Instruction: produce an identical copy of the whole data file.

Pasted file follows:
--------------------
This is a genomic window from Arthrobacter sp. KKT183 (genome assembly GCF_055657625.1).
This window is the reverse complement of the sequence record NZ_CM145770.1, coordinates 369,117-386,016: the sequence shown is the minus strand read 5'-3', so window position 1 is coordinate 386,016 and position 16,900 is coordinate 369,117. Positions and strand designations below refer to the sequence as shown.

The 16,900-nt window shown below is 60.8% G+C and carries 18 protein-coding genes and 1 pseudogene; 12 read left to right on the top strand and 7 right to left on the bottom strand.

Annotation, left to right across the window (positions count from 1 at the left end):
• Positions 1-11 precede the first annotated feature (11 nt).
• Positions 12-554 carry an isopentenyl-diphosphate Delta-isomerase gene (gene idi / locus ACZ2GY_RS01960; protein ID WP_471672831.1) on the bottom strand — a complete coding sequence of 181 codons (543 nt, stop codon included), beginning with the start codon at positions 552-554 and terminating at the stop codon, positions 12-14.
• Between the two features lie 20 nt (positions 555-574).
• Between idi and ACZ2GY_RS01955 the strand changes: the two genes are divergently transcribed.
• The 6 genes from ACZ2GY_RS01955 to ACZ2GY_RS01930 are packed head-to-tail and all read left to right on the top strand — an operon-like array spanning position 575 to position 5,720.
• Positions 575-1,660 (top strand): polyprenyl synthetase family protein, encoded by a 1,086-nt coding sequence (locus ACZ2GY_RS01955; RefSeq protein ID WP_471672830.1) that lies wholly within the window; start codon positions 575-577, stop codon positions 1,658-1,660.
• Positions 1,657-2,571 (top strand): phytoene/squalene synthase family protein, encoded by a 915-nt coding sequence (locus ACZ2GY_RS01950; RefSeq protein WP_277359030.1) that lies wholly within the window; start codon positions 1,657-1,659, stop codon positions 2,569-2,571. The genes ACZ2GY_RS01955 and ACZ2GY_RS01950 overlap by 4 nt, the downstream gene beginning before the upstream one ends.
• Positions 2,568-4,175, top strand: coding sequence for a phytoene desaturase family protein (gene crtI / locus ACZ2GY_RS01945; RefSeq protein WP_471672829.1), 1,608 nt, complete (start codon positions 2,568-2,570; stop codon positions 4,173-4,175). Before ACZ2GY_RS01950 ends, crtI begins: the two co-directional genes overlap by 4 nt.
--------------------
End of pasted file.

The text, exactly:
This is a genomic window from Arthrobacter sp. KKT183 (genome assembly GCF_055657625.1).
This window is the reverse complement of the sequence record NZ_CM145770.1, coordinates 369,117-386,016: the sequence shown is the minus strand read 5'-3', so window position 1 is coordinate 386,016 and position 16,900 is coordinate 369,117. Positions and strand designations below refer to the sequence as shown.

The 16,900-nt window shown below is 60.8% G+C and carries 18 protein-coding genes and 1 pseudogene; 12 read left to right on the top strand and 7 right to left on the bottom strand.

Annotation, left to right across the window (positions count from 1 at the left end):
• Positions 1-11 precede the first annotated feature (11 nt).
• Positions 12-554 carry an isopentenyl-diphosphate Delta-isomerase gene (gene idi / locus ACZ2GY_RS01960; protein ID WP_471672831.1) on the bottom strand — a complete coding sequence of 181 codons (543 nt, stop codon included), beginning with the start codon at positions 552-554 and terminating at the stop codon, positions 12-14.
• Between the two features lie 20 nt (positions 555-574).
• Between idi and ACZ2GY_RS01955 the strand changes: the two genes are divergently transcribed.
• The 6 genes from ACZ2GY_RS01955 to ACZ2GY_RS01930 are packed head-to-tail and all read left to right on the top strand — an operon-like array spanning position 575 to position 5,720.
• Positions 575-1,660 (top strand): polyprenyl synthetase family protein, encoded by a 1,086-nt coding sequence (locus ACZ2GY_RS01955; RefSeq protein ID WP_471672830.1) that lies wholly within the window; start codon positions 575-577, stop codon positions 1,658-1,660.
• Positions 1,657-2,571 (top strand): phytoene/squalene synthase family protein, encoded by a 915-nt coding sequence (locus ACZ2GY_RS01950; RefSeq protein WP_277359030.1) that lies wholly within the window; start codon positions 1,657-1,659, stop codon positions 2,569-2,571. The genes ACZ2GY_RS01955 and ACZ2GY_RS01950 overlap by 4 nt, the downstream gene beginning before the upstream one ends.
• Positions 2,568-4,175, top strand: coding sequence for a phytoene desaturase family protein (gene crtI / locus ACZ2GY_RS01945; RefSeq protein WP_471672829.1), 1,608 nt, complete (start codon positions 2,568-2,570; stop codon positions 4,173-4,175). Before ACZ2GY_RS01950 ends, crtI begins: the two co-directional genes overlap by 4 nt.